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Nigeria's energy minister on Wednesday insisted that OPEC and Russia are in agreement on extending oil production cuts, even as the market sold off on uncertainty over the nearly one-year-old deal.
Oil prices fell sharply at midday on Wednesday after energy ministers sent mixed signals about extending an agreement that has kept about 1.8 million barrels a day off the market since January. The goal of the coordinated output cuts is to shrink huge global stockpiles of crude and stabilize oil prices following a three-year slump.
A committee that monitors the deal recommended that a group of 24 oil-producing nations participating in the accord extend it by nine months. But Russian Energy Minister Alexander Novak declined to say whether he supported that option, stoking fears about Russia's commitment that have weighed on prices all week.
Reports that OPEC is considering either a six-month extension or a nine-month extension to be reviewed in June have roiled the market. Traders entered the week expecting the deal, which expires in March, to be extended through the end of 2018 without caveats.
Nigerian Minister of Petroleum Resources Emmanuel Ibe Kachikwu, who attended the Wednesday meeting but does not sit on the committee, suggested there is only one course of action under consideration when asked by CNBC if all three options are on the table.
"No, I think we're fairly aligned. I think we left that meeting fairly aligned," he said. "Obviously we need to bring in the bigger body tomorrow to look over our recommendations that have been made and then go from there."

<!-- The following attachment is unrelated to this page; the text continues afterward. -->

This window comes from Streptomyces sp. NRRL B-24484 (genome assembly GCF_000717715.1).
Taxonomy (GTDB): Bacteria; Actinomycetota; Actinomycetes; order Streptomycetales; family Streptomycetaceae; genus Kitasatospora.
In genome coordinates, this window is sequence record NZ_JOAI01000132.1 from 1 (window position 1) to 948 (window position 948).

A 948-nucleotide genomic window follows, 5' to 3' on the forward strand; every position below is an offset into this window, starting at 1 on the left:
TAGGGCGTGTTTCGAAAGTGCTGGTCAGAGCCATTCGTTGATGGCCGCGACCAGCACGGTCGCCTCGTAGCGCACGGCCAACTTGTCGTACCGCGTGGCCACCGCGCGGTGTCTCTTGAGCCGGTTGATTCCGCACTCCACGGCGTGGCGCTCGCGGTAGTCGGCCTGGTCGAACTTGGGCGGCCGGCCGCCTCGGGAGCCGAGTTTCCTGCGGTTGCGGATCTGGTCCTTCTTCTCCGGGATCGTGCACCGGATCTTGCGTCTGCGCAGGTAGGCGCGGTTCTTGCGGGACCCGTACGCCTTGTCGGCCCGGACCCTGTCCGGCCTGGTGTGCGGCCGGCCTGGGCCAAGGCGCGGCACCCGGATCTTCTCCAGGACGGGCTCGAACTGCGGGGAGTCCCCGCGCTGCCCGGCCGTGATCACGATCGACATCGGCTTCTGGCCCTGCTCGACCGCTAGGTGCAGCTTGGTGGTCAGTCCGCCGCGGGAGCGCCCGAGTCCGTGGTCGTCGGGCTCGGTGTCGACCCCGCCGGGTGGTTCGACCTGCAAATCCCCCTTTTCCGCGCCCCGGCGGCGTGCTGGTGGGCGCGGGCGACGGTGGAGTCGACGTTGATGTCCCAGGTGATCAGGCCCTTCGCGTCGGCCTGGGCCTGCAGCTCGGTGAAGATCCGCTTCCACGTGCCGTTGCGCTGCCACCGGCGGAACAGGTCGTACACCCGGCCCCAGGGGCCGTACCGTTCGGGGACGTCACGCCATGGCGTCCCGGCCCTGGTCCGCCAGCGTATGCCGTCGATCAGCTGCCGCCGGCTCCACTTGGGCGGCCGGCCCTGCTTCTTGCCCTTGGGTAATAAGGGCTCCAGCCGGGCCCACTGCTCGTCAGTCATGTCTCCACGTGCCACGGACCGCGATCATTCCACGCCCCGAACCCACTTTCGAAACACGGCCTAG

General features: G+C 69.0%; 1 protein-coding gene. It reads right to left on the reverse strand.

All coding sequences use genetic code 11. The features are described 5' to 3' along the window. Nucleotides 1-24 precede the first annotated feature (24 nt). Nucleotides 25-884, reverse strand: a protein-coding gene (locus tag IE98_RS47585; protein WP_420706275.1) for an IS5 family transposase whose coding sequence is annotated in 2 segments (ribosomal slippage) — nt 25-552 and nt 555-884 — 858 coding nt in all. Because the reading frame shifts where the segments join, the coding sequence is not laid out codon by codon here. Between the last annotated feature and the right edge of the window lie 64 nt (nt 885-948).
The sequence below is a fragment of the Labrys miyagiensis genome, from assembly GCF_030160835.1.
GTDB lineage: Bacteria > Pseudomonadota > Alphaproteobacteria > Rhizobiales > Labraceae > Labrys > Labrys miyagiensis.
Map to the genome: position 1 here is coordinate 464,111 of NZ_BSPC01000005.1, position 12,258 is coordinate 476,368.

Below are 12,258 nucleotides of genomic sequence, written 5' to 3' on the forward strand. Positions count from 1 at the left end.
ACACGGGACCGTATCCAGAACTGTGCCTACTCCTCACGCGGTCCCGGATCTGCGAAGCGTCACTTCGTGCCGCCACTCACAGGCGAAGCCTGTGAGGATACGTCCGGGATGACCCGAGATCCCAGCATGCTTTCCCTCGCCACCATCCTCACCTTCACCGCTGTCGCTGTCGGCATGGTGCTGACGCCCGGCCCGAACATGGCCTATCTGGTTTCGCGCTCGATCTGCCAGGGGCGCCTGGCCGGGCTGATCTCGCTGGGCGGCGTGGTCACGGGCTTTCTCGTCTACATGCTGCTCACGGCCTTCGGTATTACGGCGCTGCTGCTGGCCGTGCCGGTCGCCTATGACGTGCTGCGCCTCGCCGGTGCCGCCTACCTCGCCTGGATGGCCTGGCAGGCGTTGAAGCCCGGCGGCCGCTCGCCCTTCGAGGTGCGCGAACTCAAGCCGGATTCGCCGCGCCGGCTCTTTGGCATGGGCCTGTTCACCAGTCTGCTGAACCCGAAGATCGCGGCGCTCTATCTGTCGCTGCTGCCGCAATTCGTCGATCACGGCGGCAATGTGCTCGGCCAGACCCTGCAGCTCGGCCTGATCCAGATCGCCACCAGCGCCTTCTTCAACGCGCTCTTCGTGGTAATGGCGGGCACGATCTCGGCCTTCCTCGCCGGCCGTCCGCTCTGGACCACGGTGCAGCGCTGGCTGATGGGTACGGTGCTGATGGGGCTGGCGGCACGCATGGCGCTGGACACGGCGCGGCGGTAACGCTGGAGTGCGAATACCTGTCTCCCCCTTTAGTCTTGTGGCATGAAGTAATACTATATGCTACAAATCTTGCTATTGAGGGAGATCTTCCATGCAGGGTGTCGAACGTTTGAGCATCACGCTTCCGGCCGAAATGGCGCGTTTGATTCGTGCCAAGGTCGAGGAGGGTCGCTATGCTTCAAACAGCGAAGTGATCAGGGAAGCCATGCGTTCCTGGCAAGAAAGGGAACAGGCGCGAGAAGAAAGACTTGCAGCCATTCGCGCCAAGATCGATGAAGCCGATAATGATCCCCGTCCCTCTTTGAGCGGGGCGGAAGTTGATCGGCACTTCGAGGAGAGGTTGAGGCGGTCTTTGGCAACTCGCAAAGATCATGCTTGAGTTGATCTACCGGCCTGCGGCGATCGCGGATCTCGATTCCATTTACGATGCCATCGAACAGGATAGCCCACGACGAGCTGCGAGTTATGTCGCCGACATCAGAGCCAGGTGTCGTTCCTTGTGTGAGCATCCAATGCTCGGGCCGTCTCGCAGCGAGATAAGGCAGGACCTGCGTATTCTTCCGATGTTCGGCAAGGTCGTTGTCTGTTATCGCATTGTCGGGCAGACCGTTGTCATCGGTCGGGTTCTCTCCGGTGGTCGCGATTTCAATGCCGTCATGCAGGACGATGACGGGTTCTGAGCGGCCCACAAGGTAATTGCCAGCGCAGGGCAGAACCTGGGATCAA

Asked explicitly whether OPEC members are in agreement, but Russia is not aligned with OPEC, he said, "No, we're all aligned."
He suggested that too much attention has been paid to the idea of reviewing the a nine-month extension in June. Reports of a mid-year review surfaced on Tuesday, prompting some analysts to accuse the producers of settling for a de facto three-month extension.
"There's actually only one option," Kachikwu said. "Even if you do take full-year rollover, you will need to review that according to market behavior, so they are not necessarily apart."
Iraqi Oil Minister Jabbar al-Luaibi also told CNBC earlier on Wednesday that a nine-month extension will be announced on Thursday.
Kachikwu, who has previously served as OPEC president, said the full group of producers participating in the agreement would consider possibilities for winding down the deal when they meet on Thursday.
OPEC and its allies have not said much publicly about how they intend to exit the agreement. A sharp increase in production from the 24 participants could flood the market and send oil prices sharply lower.
U.S. crude fell nearly $1 to about $57 a barrel, while was down about 75 cents below $63 a barrel after the Joint Ministerial Monitoring Committee meeting ended on Wednesday. Speaking to reporters after the meeting, Russian Minister Novak did not say whether he backed a nine-month deal.
"The market is not yet balanced and requires a continuation of common actions. And everyone recommended that after April 1 the agreement may be extended. Tomorrow we will discuss the specific details at the meeting of all ministries," he said.